Two major areas of energy were over the United States on Saturday morning. One piece is an upper level low pressure system over the southwestern United States generally diving southeast along the West Coast. The other is an upper level low pressure system moving into the Mississippi Valley region.
The system in the Western US will cause rain and embedded thunderstorms in the Northern Intermountain region that will spread to the Southwestern US by Saturday night with the thunder ending overnight. On Sunday morning, rain and higher elevation snowfall will occur over the central and northern Rockies. There are equal chances for higher and lower values, or essentially a mean forecast value of around a foot of snow in Southern Colorado and Northern New Mexico and up to 6 to 8 inches of snow possible in portions of the Central and Northern Rockies. By Sunday evening, rain and embedded thunder is possible from central/southern California into the Southern Plains as a result of this system. Also in the southern Plains, moisture from the Gulf will mix with the energy moving east from the West Coast to allow for scattered thunder.
The second system will cause showers and thunderstorms in the Mississippi Valley with the heaviest rain falling in the Lower Mississippi Valley. Around 5 inches of rain is forecast to fall through Monday morning as a result of warm moist flow contributing to above normal precipitable water values and warm cloud layers at around 14000 ft contributing to heavy rain. As a result, flash flood watches have been issued over the Lower Mississippi Valley region.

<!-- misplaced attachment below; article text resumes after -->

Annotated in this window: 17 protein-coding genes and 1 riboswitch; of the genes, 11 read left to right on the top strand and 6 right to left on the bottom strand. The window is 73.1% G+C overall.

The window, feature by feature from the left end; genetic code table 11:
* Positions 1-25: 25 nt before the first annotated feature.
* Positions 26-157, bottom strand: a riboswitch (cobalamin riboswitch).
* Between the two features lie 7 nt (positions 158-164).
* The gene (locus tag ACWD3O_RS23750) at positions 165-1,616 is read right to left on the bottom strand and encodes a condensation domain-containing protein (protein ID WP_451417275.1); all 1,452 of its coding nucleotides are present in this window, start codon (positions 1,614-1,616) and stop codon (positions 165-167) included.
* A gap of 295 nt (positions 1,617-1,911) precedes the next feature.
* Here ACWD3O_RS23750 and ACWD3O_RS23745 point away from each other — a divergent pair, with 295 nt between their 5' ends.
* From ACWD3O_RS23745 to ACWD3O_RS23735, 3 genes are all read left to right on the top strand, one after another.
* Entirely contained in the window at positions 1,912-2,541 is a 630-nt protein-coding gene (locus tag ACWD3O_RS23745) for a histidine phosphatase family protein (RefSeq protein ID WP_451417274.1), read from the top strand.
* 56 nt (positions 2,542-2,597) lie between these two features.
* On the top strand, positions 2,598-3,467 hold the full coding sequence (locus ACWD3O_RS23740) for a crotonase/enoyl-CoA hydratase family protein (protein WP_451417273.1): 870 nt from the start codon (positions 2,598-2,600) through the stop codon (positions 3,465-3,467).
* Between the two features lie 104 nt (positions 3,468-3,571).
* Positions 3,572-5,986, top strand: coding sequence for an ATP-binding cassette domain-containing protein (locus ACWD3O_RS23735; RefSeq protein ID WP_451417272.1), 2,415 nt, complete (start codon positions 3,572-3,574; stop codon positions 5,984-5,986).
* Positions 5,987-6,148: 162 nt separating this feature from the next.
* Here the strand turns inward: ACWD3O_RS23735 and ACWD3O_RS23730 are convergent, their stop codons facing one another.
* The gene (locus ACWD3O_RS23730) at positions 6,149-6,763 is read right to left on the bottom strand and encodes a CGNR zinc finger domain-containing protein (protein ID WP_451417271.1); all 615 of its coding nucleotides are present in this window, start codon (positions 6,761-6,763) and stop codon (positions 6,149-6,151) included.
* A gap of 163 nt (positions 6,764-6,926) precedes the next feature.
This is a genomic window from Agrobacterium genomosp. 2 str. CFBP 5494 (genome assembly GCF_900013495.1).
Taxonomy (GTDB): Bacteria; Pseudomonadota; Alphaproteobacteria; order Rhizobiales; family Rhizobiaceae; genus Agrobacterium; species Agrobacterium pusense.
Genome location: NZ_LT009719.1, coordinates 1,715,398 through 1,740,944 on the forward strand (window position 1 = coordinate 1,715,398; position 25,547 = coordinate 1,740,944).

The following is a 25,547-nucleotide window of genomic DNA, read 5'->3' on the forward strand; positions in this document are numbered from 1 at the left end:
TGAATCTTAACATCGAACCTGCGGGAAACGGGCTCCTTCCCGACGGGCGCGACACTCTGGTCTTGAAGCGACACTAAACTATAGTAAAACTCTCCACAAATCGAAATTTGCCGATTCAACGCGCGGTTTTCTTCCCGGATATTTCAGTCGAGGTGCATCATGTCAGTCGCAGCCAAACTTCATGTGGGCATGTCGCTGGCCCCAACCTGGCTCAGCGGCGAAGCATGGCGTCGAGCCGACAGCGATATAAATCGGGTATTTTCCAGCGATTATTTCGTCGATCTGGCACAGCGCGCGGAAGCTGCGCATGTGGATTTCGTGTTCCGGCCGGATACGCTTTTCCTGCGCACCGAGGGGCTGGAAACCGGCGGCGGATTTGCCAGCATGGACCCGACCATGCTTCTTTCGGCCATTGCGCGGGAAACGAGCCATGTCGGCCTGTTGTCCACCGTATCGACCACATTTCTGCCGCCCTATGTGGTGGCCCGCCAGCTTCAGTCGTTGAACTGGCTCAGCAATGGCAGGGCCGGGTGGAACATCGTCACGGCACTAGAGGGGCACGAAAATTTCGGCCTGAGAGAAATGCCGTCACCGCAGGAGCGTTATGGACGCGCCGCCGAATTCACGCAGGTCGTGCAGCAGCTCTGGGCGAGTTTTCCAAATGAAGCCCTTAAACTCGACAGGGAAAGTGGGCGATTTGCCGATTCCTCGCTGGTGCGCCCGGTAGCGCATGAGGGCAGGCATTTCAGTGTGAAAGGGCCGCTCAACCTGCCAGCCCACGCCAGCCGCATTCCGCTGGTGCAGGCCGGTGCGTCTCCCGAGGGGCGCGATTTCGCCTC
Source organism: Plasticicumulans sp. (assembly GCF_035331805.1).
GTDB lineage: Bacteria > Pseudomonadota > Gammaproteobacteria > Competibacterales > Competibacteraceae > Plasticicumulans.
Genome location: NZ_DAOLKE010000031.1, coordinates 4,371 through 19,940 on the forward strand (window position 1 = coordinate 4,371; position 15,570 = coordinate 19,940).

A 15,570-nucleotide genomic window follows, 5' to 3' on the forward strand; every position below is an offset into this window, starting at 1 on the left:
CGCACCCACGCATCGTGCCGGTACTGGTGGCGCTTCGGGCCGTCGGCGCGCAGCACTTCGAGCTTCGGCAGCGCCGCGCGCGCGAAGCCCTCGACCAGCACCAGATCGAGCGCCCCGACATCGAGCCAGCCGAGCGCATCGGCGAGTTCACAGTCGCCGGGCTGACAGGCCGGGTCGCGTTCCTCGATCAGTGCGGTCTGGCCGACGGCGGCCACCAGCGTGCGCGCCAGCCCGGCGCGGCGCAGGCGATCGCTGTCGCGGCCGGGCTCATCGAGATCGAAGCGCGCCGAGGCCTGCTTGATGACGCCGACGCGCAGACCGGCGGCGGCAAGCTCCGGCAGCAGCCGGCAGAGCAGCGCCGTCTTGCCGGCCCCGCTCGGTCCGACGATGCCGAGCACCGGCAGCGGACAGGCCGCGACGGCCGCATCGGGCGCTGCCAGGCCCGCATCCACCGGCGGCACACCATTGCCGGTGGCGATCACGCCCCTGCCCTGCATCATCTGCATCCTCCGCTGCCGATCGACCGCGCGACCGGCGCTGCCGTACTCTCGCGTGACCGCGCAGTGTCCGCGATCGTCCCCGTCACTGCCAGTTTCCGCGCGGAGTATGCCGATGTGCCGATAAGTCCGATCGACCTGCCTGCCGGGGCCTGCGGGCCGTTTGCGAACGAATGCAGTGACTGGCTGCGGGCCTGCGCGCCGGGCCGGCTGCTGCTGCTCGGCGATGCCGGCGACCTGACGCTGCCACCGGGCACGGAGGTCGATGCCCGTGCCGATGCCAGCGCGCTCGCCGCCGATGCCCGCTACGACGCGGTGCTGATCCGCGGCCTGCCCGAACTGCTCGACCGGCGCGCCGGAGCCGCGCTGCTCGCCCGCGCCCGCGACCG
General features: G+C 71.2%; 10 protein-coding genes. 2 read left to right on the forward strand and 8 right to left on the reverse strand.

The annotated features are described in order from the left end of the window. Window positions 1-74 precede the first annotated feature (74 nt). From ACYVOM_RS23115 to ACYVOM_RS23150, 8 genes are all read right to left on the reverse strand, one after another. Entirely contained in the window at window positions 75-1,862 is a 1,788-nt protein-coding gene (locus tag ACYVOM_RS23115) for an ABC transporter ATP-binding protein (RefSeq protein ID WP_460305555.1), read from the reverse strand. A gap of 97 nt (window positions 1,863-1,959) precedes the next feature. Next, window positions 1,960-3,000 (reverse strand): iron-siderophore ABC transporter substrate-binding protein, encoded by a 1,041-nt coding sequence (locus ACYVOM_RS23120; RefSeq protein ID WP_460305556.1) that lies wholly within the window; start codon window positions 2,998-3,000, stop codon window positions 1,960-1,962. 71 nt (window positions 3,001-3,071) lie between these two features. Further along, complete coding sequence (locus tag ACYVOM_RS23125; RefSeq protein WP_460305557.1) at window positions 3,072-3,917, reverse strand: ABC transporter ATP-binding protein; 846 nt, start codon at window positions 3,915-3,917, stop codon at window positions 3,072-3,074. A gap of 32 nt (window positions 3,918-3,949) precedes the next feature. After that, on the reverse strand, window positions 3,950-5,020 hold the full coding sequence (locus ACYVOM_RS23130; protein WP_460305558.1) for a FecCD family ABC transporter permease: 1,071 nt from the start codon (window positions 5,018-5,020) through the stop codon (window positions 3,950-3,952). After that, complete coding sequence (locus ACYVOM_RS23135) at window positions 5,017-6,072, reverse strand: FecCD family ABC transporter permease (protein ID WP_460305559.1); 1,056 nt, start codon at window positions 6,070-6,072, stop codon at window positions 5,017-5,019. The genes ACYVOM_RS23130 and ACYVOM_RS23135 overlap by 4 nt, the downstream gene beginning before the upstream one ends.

In addition to heavy rain over the Southern US, heavy rain is possible over the Appalachian Mountain region with up to 2.5 inches of rain possible there. Above normal precipitable water values, large scale ascent and above normal moisture transport into the region all allow for heavy rain to fall in that region. Again, as a result flash flood watches have been issued over this region.
Meanwhile, the strongest thunderstorms are forecast to form over the Lower and Central Mississippi Valley Saturday night along the second system’s attendant frontal system with the threat of strong wind, damaging hail and the possibility of a tornado. As the forcing for the thunderstorms moves east for Sunday, they are forecast to be less intense with marginally severe thunderstorms in the Southern and Southeastern US. Hail is expected to be a threat in both Southern and Southeastern US with damaging winds also a threat in the Southeastern US.